Goce Trajcevski received his PhD from the University of Illinois at Chicago in 2002 and has participated in both NSF and industry-funded research projects (with BEA Corp. and Northrop Grumman Corp.). His main research interests are in the areas of Mobile Data Management, Uncertainty Management and Sensor Networks and, in addition to encyclopediae and book-chapters, he has co-authored over 60 publications in refereed conferences and journals and has received two best paper awards (CoopIS 2000 and MDM 2010). He was part of the organizing committees of ACM SIGMOD 2006, IEEE MDM2011, IEEE MDM 2012 and ACM GIS 2011 and has served in the program committees in numerous conferences and workshops.

Distributed Skyline Processing: a Trend in Database Research Still Going Strong

Organizers: Katja Hose (Max-Planck Institute for Informatics Saarbrücken, Germany, hose@mpi-inf.mpg.de) ; Akrivi Vlachou (Dept. of Computer and Information Science Norwegian University of Science and Technology Trondheim, Norway, vlachou@idi.ntnu.no)

Duration: 1.5 hours

Abstract: During the last decade, data management and storage have become distributed. In consideration of the huge amount of data available in such systems, advanced query operators, such as skyline queries, are necessary to help users process the data. Imagine, for instance, a user is looking for a car, mobile, or hotel on the internet. The huge amount of available offers makes it a tedious task to find a good trade-off between different (contradicting) criteria, e.g., minimum age and minimum price. Skylines, however, consist of interesting offers representing good trade-offs. The skyline operator has been proposed about a decade ago, but research on skyline queries, especially in distributed scenarios, is still an ongoing process. Query processing in distributed environments poses inherent challenges and requires non-traditional techniques due to the distribution of content and the lack of global knowledge. In this tutorial, we will outline the objectives and the main principles that any distributed skyline approach has to fulfill, leading to useful guidelines for the design of efficient distributed skyline algorithms. More importantly, distributed processing of other query types share the same objectives and principles, therefore several of the guidelines are applicable also for other query types. Furthermore, this tutorial will provide a broad survey of the state-of-the-art in distributed skyline processing, present a categorization of the existing approaches based on their characteristics, and point out open research challenges in distributed skyline processing.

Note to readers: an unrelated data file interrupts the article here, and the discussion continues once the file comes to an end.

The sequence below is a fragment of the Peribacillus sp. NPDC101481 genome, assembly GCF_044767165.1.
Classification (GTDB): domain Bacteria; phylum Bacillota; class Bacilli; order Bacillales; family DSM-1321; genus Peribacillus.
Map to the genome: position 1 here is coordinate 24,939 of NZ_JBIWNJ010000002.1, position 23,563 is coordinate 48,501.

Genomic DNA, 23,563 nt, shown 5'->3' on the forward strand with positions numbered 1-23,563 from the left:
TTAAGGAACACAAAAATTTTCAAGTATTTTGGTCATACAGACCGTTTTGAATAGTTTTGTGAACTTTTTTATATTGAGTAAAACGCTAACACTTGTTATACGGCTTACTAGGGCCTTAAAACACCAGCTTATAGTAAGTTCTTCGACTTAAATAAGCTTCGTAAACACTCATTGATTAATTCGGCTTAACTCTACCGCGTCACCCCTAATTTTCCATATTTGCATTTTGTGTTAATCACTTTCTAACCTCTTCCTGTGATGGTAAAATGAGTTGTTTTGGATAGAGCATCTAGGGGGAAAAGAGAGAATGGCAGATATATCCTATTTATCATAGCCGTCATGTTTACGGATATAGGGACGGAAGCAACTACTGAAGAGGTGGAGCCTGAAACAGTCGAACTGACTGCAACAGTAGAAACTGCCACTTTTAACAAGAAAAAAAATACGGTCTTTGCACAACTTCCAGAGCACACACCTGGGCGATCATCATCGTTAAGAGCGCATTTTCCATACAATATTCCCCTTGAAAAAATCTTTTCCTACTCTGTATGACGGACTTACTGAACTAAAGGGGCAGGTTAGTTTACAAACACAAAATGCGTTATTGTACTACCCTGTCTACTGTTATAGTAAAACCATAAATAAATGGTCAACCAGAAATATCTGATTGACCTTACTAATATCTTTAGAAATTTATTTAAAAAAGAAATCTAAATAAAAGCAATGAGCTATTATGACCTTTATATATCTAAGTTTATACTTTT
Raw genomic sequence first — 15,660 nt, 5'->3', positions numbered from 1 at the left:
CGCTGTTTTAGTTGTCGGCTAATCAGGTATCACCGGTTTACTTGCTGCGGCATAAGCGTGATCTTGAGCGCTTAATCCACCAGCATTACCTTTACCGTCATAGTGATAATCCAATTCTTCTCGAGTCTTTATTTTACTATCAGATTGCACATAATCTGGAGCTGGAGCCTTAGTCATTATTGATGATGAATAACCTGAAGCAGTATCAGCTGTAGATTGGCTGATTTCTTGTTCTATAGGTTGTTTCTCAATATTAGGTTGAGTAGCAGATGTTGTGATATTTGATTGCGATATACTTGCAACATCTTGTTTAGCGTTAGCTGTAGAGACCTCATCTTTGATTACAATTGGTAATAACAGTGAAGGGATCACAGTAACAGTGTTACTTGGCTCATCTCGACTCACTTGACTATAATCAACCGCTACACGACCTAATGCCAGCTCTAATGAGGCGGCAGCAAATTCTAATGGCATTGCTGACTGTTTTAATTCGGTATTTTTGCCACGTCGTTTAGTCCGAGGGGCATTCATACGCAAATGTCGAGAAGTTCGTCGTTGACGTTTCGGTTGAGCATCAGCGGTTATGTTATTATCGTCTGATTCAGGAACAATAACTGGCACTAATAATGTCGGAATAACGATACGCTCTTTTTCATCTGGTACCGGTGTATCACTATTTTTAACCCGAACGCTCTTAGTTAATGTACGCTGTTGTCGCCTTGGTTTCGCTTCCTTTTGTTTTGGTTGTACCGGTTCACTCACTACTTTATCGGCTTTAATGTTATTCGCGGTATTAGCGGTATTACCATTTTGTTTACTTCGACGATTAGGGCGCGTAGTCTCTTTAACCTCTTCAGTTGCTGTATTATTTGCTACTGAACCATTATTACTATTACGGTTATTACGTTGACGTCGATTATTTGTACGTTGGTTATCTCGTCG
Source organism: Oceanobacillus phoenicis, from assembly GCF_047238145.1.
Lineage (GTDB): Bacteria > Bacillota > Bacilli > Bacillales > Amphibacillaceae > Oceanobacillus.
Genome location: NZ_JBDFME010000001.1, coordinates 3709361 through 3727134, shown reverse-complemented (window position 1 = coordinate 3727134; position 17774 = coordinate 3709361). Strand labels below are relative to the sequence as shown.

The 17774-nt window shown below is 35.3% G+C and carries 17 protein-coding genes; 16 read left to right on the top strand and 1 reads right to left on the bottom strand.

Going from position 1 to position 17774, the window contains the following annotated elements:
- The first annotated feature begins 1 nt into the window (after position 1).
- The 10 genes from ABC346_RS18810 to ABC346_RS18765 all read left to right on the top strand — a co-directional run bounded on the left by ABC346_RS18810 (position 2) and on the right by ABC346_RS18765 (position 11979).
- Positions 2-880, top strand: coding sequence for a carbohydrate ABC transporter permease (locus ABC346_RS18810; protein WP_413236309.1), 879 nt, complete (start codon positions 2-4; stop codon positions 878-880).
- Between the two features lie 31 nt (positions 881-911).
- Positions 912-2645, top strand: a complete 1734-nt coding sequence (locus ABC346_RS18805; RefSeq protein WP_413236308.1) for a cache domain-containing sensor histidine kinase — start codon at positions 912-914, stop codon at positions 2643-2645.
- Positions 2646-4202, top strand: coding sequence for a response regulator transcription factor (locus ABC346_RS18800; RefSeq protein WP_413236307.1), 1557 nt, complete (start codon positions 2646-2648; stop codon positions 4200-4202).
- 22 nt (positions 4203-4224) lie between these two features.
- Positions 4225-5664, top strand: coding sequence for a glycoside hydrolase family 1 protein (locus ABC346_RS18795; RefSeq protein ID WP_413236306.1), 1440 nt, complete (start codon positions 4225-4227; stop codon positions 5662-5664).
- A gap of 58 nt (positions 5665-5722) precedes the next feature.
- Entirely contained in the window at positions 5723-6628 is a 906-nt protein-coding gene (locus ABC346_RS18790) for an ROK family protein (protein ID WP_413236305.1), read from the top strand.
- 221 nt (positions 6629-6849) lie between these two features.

Author affiliations:
Katja Hose is currently a post-doctoral researcher at the Max-Planck Institute for Informatics in Saarbrücken, Germany.She studied Computer Science at Ilmenau University of Technology, Germany and received her diploma in 2004. She joined the Databases & Information Systems Group at Ilmenau University of Technology as a research associate in the same year. She received her doctoral degree in Computer Science in 2009 and afterwards joined the Max-Planck Institute for Informatics in Saarbrücken. During her PhD studies she focused on distributed processing of skyline and top-k queries in schema-based P2P systems, efficient query routing, update strategies for routing indexes, heterogeneous data, and query rewriting using views. Her current research interests range from query processing and optimization in distributed systems, heterogeneous databases, and rank-aware query operators to information retrieval, linked data, and RDF query processing.
Akrivi Vlachou is currently a post-doctoral researcher at the Norwegian University of Science and Technology (NTNU) in collaboration with Athena Research and Innovation Center, Athens, Greece. She received her Ph.D. in 2008 from the Athens University of Economics and Business (AUEB), her MSc degree and her B.Sc. degree from the Department of Computer Science and Telecommunications of University of Athens in 2003 and 2001 respectively. In her dissertation, she studied methods for efficient query processing for highly distributed data. She has received fellowships for post-doctoral studies from European Research Consortium for Informatics and Mathematics (ERCIM) and from the Greek State Scholarship Foundation. She has published her research results in top-tier conferences and journals. Her research interests include query processing and data management in distributed systems, algorithms and query operators for large-scale data analysis and spatial-keyword search over web-accessible data.